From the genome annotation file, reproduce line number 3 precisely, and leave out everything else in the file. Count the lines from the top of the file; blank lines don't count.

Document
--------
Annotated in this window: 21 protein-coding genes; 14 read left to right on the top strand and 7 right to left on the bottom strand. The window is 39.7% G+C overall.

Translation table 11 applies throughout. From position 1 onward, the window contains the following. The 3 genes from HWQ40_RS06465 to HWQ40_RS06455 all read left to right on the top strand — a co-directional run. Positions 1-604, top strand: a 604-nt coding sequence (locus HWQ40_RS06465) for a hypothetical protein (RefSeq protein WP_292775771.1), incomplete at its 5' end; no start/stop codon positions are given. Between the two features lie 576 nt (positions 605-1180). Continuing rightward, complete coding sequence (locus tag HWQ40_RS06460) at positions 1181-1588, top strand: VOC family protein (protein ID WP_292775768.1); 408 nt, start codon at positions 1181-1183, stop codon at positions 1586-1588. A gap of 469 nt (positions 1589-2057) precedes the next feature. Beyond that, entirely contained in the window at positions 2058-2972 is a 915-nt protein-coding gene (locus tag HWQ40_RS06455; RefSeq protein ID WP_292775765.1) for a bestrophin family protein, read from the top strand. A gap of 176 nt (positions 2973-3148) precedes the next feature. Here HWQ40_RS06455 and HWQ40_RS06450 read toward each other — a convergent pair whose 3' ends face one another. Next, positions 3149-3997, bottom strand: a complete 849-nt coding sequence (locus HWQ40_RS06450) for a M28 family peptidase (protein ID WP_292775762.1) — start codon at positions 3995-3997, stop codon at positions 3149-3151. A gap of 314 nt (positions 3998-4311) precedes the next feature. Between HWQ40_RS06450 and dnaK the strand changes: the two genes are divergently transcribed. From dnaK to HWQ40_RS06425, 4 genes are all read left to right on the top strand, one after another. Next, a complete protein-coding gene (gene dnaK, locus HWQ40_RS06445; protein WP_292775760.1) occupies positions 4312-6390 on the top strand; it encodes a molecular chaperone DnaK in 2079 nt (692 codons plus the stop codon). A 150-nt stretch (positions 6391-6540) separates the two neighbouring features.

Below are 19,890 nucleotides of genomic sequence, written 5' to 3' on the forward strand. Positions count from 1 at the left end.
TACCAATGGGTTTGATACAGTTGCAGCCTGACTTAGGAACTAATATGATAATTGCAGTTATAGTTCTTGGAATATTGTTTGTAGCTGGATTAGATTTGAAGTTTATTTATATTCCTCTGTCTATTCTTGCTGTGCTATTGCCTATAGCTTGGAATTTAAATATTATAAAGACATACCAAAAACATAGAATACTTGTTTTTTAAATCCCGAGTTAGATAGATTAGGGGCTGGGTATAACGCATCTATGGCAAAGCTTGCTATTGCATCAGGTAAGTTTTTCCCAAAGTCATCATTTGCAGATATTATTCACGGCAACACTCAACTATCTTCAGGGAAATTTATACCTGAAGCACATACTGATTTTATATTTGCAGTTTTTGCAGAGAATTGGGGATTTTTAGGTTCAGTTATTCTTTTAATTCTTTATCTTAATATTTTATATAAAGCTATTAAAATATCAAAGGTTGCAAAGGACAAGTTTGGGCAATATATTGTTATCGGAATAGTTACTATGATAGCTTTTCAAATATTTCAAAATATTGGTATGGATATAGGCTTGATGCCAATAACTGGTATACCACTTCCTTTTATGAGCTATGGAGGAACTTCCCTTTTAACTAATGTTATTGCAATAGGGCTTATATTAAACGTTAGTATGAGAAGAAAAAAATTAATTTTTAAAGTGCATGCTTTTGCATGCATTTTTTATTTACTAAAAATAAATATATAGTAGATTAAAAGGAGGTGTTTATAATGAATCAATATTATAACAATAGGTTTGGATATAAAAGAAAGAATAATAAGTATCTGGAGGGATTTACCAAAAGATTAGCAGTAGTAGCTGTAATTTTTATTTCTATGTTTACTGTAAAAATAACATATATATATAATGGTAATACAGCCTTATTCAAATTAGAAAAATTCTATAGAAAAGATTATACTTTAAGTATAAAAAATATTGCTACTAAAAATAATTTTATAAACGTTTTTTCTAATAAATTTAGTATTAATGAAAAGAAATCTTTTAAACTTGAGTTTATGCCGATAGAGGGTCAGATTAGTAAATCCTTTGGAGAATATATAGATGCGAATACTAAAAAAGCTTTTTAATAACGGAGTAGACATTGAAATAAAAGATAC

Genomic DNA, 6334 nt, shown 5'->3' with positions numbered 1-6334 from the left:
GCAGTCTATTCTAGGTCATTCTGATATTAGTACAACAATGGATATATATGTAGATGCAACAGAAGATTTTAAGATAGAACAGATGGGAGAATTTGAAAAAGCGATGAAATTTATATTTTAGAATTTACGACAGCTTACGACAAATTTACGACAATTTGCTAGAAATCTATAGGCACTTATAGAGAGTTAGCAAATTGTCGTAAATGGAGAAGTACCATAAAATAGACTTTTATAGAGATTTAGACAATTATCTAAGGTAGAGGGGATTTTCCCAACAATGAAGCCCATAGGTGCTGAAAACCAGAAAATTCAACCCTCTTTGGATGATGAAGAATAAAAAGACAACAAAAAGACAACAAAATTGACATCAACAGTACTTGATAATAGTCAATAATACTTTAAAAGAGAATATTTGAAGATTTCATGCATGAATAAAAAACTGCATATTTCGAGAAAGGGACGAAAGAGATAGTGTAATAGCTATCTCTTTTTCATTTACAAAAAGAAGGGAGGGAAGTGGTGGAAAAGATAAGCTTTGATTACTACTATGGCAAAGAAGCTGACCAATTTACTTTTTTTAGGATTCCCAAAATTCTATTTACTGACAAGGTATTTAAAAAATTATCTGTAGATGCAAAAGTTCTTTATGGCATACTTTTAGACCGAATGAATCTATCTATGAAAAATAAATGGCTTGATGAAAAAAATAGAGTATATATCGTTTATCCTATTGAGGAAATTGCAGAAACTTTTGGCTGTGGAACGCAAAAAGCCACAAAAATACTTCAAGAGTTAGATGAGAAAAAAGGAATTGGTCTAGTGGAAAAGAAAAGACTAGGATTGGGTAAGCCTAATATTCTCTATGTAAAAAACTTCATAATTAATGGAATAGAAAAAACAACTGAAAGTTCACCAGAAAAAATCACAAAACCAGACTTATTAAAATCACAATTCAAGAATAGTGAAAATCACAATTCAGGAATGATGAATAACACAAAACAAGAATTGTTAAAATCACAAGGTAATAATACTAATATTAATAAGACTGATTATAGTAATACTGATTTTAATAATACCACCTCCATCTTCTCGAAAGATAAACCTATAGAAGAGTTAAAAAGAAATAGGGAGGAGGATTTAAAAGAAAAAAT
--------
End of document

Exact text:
Below are 19,890 nucleotides of genomic sequence, written 5' to 3' on the forward strand. Positions count from 1 at the left end.